Koe flourishing under the weight of Canadian curling expectations
Sweden last team standing in the way of world curing title for Canadian skip
LETHBRIDGE, ALTA. —Despite being at three previous world curling championships, this one couldn't be more different for skip Kevin Koe.
Koe has never before been able to wear the Maple Leaf on home soil at at world championship, and curling for his country has seemingly never meant so much to him.
He's had his wife and kids in the arena for every game. Koe's entire family from Yellowknife is also in the crowd this week. After every victory, he's raised his broom to salute them all.
Koe isn't flashy or emotional. Anyone who's ever watched him play points out his poise on the ice. He's unflappable in the face of adversity on the pebbled ice.
This week he's provided at least two (and probably more) memorable curling shots that fans will be clamouring about for years to come.
His first curling sorcery came against the Americans. Koe played an in-off takeout on a rock sitting outside the twelve-foot ring to shoot across the house and knock out a States stone to score two. B.J. Neufeld had one foot on the bumper – that's how far over the rock was. That shot was a game-changer for the Canadians who would go on to win the game.
WATCH | Koe makes amazing shot against reigning Olympic champs:
Then came Saturday's night's curling Houdini act in the semi-final against Switzerland. The Swiss had four stones in the house and the Canadians were in massive trouble.
Cue Koe's curling magic.
He blasted out of the hack with lightning speed, sending his rock zipping down the pebbled ice towards the pile of stones. His yellow stone exploded into the first Swiss red rocks, into the other red rocks – a quadruple takeout that sent the crowd into fits. They cheered and cheered and cheered as the replay was shown over the big screen.
WATCH | Koe's magic continues with quadruple takeout:
"That was a pretty good one," Koe said, humbly. "Not even knowing what was going to happen over there. Throw it hard. I thought we might get lucky but to say I knew that was there, no chance."
Ben Hebert, who has played the game for most of his life and has seen almost everything to be witnessed on the curling ice, had never seen a shot like that.
"No one else in the world can make a quad like that. It was a game-saver. That was huge," he said.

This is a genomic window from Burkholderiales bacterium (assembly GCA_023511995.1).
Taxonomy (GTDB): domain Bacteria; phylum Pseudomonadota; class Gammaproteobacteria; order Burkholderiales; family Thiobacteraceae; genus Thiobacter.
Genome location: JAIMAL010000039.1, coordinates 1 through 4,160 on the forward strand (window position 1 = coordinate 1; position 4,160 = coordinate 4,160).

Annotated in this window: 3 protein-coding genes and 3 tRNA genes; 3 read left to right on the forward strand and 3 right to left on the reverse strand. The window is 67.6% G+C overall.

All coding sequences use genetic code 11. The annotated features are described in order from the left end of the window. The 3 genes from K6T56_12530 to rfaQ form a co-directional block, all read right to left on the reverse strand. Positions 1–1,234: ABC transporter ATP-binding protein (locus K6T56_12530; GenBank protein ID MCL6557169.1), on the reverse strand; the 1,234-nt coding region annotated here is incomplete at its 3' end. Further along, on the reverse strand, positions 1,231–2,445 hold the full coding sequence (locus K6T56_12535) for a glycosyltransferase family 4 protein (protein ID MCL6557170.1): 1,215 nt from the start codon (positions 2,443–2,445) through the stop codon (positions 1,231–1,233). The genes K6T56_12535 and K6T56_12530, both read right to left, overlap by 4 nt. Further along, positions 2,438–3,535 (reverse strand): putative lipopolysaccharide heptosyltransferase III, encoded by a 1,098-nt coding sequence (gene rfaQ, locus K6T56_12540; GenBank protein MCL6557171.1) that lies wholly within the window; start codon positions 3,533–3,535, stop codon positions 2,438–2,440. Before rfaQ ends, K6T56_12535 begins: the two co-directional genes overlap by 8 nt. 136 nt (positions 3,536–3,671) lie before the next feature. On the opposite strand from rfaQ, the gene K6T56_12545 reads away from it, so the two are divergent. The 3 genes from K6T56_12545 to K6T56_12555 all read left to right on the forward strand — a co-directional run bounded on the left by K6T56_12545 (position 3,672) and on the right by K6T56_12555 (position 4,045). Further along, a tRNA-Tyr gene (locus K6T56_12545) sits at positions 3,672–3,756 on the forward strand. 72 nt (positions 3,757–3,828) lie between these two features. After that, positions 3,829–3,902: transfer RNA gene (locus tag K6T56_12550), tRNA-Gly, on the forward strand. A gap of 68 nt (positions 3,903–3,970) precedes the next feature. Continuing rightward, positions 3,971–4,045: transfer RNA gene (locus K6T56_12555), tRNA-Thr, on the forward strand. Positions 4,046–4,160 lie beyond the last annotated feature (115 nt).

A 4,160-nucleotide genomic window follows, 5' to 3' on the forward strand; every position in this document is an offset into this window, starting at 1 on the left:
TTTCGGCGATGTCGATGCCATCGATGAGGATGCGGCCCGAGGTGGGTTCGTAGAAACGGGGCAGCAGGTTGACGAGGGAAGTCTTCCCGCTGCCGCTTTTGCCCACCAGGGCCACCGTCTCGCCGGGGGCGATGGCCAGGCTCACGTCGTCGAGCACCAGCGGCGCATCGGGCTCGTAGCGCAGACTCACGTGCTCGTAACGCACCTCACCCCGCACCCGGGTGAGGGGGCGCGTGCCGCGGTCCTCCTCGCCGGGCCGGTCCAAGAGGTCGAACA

The skip has taken this Canadian team on his back all week and guided them to victory. He's also shouldering the heavy weight of every Canadian curling fan's expectation for a gold medal.
There's just one more game to go, Sunday night's championship final against Sweden's Niklas Edin. It's the third-straight year the two countries are meeting in the final game at the world championship.
A burst of emotion after a big win
And just how much did it mean to the Canadians to punch a ticket into the final?
The team's post-game celebration told the story.
Koe had just made a draw to the four-foot, which for a second looked like it might not stop in time, and the crowd was still whipped into a frenzy as the Maple-Leaf donned foursome left the ice.
In the post-game scrum area — behind the curtains, to the right of the ice — Koe, Neufeld, Hebert, Colton Flasch, and even Jeff Stoughton who's here coaching with the team, were fist-pumping and hugging and celebrating.
It was a special moment for a team feeling the great expectations of a country so desperate to stand atop the curling world again. How badly they want to win for Canada so evident in their outpouring of emotion in that moment.
Hebert searched for words as he tried to describe what he was feeling after the heart-stopping victory over Switzerland to punch a ticket into the championship game.
"How's that crowd. I'm just goosebumps central right now. That was special," Hebert said, almost giddy. "You never get to play in front of crowds like this. At home, the barn sold out."
Koe, who was as animated as the calm and collected skip will ever get, was beaming.
"This has been better than I could have expected. Look at the crowd here. It's been awesome. Hopefully we can give them something to cheer about one more time," he said.
The celebration on Saturday was in such stark contrast to what played out behind the Olympic curtains in the Pyeongchang curling arena last February for Koe and Hebert. The two, alongside Marc Kennedy and Brent Laing walked off the ice twice, dejected, after losses to the Americans in the semifinal and the bronze-medal game against the same Swiss team they beat in Lethbridge on Saturday night.
"There's no way to sugar coat it," Hebert said after those defeats. "We were prepared. We practiced. We said all the right things and when it came down to it our execution was brutal."
So would a win a little more than a year later to capture a world title replace that sting? Probably not. In fact Hebert, Koe and that Olympic coaching staff have talked a lot about how they'll never able to fully get past what happened in South Korea.
"The Olympics will scar all of us who went through that forever. You don't pretend it didn't happen or put a band-aid over that," the team's coach John Dunn said. "It was devastating. We didn't think for one second, and this isn't arrogance, that we wouldn't come home without the gold medal."
Perhaps that's what makes this year's magical curling journey so remarkable for this team, specifically Koe. Instead of allowing that disappointment to hold him back going into this season, Koe has put together a new team and has come back with vengeance.
And there's just one more game to go to get back on top.